As Indigenous peoples and local communities’ knowledge systems and culturally sensitive information become increasingly digitized, this research project aims to better understand the gap between customary protocols and existing data management practices, in order to develop a toolkit that contributes to better data governance and upholds principles of Indigenous data sovereignty in the context of open-data research.
Current data governance trends increasingly emphasize the need to open access to data, despite growing concerns over data privacy, control and surveillance. Indigenous peoples, with different epistemological traditions for the use and sharing of culturally sensitive information, reinforce the growing concern of people’s ability to exert data sovereignty, especially since they hold specific collective rights under the UN Declaration on the Rights of Indigenous Peoples. Thus, while interest grow on the documentation and use of Indigenous knowledge, current data governance trends do not align well with Indigenous data rights and governance rules. This is the case of most data on Indigenous peoples especially within EU open-data research.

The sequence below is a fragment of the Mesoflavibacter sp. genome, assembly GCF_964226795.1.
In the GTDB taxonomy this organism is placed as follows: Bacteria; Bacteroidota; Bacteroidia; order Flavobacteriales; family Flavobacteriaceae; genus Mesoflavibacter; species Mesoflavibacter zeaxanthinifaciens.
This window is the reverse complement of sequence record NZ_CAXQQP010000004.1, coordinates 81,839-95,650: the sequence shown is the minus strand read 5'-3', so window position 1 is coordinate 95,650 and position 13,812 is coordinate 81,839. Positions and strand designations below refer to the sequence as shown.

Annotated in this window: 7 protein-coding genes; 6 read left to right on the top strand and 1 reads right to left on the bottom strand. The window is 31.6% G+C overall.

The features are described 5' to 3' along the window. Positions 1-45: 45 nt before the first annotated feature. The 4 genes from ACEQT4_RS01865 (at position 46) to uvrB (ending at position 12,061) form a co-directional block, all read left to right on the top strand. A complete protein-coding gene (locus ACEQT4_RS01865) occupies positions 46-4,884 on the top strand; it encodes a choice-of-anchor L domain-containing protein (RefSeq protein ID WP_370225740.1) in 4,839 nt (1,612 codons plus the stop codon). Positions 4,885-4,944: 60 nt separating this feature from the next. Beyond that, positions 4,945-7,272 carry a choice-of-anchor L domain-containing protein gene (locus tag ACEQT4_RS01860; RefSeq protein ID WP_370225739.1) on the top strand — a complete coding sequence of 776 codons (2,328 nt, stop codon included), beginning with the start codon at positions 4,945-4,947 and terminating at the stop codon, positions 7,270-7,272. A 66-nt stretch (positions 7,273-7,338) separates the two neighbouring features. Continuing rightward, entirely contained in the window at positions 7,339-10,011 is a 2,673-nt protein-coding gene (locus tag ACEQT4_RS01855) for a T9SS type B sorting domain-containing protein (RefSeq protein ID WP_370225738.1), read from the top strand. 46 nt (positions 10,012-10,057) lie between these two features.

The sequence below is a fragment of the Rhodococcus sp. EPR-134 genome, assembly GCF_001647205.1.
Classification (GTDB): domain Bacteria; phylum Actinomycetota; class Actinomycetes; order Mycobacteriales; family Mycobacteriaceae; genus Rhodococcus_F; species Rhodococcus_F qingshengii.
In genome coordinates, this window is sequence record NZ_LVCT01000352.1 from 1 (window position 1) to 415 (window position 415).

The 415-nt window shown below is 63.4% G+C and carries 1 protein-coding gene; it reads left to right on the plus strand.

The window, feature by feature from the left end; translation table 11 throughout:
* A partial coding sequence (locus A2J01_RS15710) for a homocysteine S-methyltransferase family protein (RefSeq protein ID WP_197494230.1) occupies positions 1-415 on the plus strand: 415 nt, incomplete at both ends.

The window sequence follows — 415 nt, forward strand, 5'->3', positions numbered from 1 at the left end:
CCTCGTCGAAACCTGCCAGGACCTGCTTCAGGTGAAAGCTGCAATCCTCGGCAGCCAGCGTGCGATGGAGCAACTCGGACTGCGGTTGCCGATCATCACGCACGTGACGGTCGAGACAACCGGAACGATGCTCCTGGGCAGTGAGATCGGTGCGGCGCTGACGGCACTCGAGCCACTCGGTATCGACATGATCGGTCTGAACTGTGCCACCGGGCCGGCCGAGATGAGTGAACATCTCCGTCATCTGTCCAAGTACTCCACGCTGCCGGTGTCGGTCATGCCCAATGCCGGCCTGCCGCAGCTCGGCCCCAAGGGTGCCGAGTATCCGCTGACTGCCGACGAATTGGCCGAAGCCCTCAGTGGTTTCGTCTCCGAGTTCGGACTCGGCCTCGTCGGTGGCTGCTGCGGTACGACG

Using the LICCI project as a case study, the Research on Indigenous Data Governance Protocols (RIDaGoP) project aims to contribute to the field of Indigenous Data Sovereignty (IDS) by developing a set of tools to guide the handling of Indigenous knowledge and data in the open while adhering to Indigenous data sovereignty principles (e.g. CARE Principles). The project aims to contribute to the work of leading organizations in the field, including the Global Indigenous Data Alliance, the Collaboratory for Indigenous Data Governance, Te Kotahi Research Institute, and Local Contexts. The potential of this research is to help reframe how datasets concerning Indigenous peoples are interpreted and managed in EU open research projects and consequently how Indigenous peoples’ knowledge is represented.
This Proof of Concept research grant is funded by the European Research Council and conducted under the LICCI project.
Giualia Holland (research intern)